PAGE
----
What is Optic Neuritis?


Credit: http://www.aapos.org

The Optic Nerve is vital in our vision because it carries the images from your eyes to your brain.  Optic Neuritis is an inflammation of the optic nerve. The main cause of Optic Neuritis hasn’t been determined but some causes are listed below:

  • A viral infection, including viral encephalitis, measles, rubella, chickenpox, herpes zoster, mumps, and mononucleosis
  • An autoimmune condition including lupus, sarcoidosis, Neuromyelitis Optica and Behcet’s diease
  • Cryptococcus, a fungal infection
  • Respiratory infections, including Mycoplasma pneumonia and common upper respiratory tract infections
  • When the immune system mistakenly targets the substance (myelin) covering your optic nerve, resulting in inflammation and damage to the myelin.
  • Drugs, such as ethambutol (Myambutol) which is used to treat tuberculosis.
  • Multiple Sclerosis

What are the symptoms of Optic Neuritis?

  • Loss of vision in one eye over an hour or a few hours
  • Loss of color vision
  • Headache and pain in the movement of the eye
  • For children that have Optic Neuritis they might have a history of a fever, flu-like illness, or immunizations 1-2 weeks prior to the onset of the decreased vision.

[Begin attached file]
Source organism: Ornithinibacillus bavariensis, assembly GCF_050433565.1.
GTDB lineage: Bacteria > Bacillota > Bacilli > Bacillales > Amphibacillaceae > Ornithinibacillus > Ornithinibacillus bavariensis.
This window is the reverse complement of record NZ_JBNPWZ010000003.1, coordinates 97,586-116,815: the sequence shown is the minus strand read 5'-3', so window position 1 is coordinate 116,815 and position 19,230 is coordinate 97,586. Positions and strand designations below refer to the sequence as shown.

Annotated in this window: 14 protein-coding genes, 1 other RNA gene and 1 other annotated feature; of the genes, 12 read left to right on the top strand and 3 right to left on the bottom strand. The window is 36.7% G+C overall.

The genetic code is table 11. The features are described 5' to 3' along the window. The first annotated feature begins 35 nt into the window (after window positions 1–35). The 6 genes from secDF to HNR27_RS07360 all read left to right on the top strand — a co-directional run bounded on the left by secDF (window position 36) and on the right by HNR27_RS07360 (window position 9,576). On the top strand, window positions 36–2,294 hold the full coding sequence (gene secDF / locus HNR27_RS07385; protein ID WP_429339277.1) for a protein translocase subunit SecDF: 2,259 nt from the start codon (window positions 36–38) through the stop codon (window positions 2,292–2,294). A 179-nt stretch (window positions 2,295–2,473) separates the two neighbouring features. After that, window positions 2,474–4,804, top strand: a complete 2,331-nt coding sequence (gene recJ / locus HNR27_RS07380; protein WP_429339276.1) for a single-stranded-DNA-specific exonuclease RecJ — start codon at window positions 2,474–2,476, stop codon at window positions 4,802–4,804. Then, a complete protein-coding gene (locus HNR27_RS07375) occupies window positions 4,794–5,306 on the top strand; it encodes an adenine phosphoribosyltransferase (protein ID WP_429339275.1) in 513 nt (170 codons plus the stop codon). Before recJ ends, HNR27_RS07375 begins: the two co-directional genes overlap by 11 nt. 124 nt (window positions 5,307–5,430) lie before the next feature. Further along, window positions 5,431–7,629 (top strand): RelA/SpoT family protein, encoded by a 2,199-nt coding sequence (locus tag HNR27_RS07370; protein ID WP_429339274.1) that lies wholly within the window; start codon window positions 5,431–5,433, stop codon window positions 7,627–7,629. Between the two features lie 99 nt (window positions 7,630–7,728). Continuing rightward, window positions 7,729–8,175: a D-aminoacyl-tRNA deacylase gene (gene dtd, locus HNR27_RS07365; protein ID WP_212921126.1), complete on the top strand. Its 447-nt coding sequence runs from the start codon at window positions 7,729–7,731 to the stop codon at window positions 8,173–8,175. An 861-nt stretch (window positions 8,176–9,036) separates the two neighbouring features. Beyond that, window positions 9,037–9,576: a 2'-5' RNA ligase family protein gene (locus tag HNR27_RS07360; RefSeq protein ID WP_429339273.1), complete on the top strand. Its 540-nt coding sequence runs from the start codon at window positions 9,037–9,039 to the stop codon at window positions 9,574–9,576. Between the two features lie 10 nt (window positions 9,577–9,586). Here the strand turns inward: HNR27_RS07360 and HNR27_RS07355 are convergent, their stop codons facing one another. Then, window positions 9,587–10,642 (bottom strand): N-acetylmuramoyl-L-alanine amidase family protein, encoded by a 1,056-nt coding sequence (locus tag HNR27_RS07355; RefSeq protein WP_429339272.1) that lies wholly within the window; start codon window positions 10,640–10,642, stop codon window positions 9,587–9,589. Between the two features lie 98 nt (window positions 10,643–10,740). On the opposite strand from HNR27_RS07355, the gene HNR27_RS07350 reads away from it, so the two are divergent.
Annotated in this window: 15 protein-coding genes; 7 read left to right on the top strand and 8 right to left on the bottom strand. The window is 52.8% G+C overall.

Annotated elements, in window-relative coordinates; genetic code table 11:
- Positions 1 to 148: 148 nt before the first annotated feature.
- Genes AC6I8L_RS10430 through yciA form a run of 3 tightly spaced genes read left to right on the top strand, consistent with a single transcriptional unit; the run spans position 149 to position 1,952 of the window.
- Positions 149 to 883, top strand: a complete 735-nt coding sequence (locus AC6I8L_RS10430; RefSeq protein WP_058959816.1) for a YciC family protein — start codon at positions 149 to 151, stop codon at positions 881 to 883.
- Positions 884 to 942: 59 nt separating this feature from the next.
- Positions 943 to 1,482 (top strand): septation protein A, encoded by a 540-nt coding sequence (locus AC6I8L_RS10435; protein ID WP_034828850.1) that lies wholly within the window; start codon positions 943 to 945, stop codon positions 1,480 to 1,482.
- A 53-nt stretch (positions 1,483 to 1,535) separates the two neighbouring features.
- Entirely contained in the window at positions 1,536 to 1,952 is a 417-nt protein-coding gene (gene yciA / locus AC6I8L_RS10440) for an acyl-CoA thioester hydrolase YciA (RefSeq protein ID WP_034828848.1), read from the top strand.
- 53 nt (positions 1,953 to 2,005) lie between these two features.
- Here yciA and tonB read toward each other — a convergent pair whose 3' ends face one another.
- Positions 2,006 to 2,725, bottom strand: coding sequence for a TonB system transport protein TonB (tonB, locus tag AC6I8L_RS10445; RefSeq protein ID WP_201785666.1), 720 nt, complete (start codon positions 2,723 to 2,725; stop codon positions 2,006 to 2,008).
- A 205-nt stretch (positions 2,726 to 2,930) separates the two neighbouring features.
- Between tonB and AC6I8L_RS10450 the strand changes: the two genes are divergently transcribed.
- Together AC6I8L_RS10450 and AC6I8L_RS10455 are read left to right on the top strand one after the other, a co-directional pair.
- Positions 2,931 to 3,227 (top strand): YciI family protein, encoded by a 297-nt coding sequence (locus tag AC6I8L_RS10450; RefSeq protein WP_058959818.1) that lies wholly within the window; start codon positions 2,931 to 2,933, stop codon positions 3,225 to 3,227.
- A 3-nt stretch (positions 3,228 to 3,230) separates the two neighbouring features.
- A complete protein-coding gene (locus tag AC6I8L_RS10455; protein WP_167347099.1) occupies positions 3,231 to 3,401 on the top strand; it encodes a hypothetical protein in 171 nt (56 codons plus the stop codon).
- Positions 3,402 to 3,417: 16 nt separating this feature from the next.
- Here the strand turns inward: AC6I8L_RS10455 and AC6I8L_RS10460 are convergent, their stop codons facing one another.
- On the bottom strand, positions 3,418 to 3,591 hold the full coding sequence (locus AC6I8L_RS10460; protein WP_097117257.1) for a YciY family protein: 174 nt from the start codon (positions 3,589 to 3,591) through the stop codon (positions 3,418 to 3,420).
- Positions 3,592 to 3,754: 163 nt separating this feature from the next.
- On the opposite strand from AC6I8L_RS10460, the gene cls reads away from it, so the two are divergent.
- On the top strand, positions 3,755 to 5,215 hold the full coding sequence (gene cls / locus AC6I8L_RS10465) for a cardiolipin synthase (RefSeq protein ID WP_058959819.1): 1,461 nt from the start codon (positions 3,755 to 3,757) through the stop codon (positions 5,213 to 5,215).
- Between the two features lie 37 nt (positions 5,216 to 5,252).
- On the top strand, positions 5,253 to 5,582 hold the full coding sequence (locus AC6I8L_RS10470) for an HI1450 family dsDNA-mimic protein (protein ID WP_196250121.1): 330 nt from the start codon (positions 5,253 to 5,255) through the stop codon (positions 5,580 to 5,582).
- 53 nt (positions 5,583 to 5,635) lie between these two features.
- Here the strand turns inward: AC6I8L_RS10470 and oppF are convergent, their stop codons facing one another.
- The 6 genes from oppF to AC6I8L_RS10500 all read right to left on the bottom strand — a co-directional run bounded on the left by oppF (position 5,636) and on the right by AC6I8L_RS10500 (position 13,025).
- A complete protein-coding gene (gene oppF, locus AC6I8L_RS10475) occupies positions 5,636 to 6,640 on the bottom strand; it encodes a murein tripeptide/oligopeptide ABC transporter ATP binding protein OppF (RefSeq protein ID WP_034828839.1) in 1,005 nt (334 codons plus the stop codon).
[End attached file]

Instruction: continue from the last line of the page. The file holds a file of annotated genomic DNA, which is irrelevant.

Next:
• Flashing or flickering lights
Credit: http://www.nlm.nih.gov

Credit: http://www.nlm.nih.gov

What are the difference in Optic Neuritis in children and adults?

In Children both eyes are usually affected, while adults usually have only one eye affected.  Children will usually have a history of recent illness or immunization and adults do not.  Lastly, adults with optic neuritis have an increased risk of developing multiple sclerosis, while children have a much lower risk.

What are the Risk Factors of Optic Neuritis?

Optic neuritis can occur at any age, but most often affects young adults from 20 to 40 years and the average age of onset is about 30 years.  Women are more than twice as likely to develop optic neuritis.  Optic neuritis occurs more commonly in whites.  Certain genetic mutations may increase your risk of developing optic neuritis or multiple sclerosis.

Is there any Complications with Optic Neuritis?

  • Optic Nerve damage
  • Decreased visual acuity

What test and diagnosis should one expect when they see an ophthalmologist?

  • A routine eye exam
  • Ophthalmoscopy
  • Pupillary light reaction test
  • Visual response test
  • Magnetic resonance imaging (MRI)
  • Blood test

How is Optic Neuritis treated?

Optic neuritis in some cases are treated with steroid medications because they help reduce inflammation in the optic nerve.



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What is Optic Neuritis?